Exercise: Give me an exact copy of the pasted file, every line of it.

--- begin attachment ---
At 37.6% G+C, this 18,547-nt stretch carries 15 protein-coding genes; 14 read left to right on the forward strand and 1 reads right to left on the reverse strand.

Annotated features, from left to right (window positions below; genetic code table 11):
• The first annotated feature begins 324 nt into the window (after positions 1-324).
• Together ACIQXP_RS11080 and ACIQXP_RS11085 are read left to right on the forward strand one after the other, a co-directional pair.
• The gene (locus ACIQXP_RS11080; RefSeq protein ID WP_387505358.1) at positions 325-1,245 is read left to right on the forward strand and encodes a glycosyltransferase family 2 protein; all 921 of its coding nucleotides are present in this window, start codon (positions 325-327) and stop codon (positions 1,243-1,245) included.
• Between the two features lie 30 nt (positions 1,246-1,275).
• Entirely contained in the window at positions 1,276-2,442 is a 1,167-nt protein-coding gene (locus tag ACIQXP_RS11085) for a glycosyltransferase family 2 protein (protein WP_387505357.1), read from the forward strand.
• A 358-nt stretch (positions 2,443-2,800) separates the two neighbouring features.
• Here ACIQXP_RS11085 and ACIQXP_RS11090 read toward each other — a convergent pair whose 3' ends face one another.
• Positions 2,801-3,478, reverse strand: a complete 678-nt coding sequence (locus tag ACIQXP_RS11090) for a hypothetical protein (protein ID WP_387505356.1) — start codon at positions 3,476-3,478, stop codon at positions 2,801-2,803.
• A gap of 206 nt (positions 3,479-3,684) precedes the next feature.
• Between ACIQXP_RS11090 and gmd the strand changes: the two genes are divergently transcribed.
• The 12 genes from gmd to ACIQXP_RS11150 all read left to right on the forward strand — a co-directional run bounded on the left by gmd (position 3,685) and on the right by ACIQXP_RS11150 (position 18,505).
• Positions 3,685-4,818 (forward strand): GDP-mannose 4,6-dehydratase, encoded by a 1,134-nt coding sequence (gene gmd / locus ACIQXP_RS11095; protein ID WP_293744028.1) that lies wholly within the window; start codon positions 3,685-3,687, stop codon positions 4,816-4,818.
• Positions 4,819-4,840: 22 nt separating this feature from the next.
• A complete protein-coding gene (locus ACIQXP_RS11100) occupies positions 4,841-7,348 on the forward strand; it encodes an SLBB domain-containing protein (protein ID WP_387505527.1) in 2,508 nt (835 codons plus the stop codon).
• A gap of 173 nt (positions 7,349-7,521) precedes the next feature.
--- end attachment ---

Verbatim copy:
At 37.6% G+C, this 18,547-nt stretch carries 15 protein-coding genes; 14 read left to right on the forward strand and 1 reads right to left on the reverse strand.

Annotated features, from left to right (window positions below; genetic code table 11):
• The first annotated feature begins 324 nt into the window (after positions 1-324).
• Together ACIQXP_RS11080 and ACIQXP_RS11085 are read left to right on the forward strand one after the other, a co-directional pair.
• The gene (locus ACIQXP_RS11080; RefSeq protein ID WP_387505358.1) at positions 325-1,245 is read left to right on the forward strand and encodes a glycosyltransferase family 2 protein; all 921 of its coding nucleotides are present in this window, start codon (positions 325-327) and stop codon (positions 1,243-1,245) included.
• Between the two features lie 30 nt (positions 1,246-1,275).
• Entirely contained in the window at positions 1,276-2,442 is a 1,167-nt protein-coding gene (locus tag ACIQXP_RS11085) for a glycosyltransferase family 2 protein (protein WP_387505357.1), read from the forward strand.
• A 358-nt stretch (positions 2,443-2,800) separates the two neighbouring features.
• Here ACIQXP_RS11085 and ACIQXP_RS11090 read toward each other — a convergent pair whose 3' ends face one another.
• Positions 2,801-3,478, reverse strand: a complete 678-nt coding sequence (locus tag ACIQXP_RS11090) for a hypothetical protein (protein ID WP_387505356.1) — start codon at positions 3,476-3,478, stop codon at positions 2,801-2,803.
• A gap of 206 nt (positions 3,479-3,684) precedes the next feature.
• Between ACIQXP_RS11090 and gmd the strand changes: the two genes are divergently transcribed.
• The 12 genes from gmd to ACIQXP_RS11150 all read left to right on the forward strand — a co-directional run bounded on the left by gmd (position 3,685) and on the right by ACIQXP_RS11150 (position 18,505).
• Positions 3,685-4,818 (forward strand): GDP-mannose 4,6-dehydratase, encoded by a 1,134-nt coding sequence (gene gmd / locus ACIQXP_RS11095; protein ID WP_293744028.1) that lies wholly within the window; start codon positions 3,685-3,687, stop codon positions 4,816-4,818.
• Positions 4,819-4,840: 22 nt separating this feature from the next.
• A complete protein-coding gene (locus ACIQXP_RS11100) occupies positions 4,841-7,348 on the forward strand; it encodes an SLBB domain-containing protein (protein ID WP_387505527.1) in 2,508 nt (835 codons plus the stop codon).
• A gap of 173 nt (positions 7,349-7,521) precedes the next feature.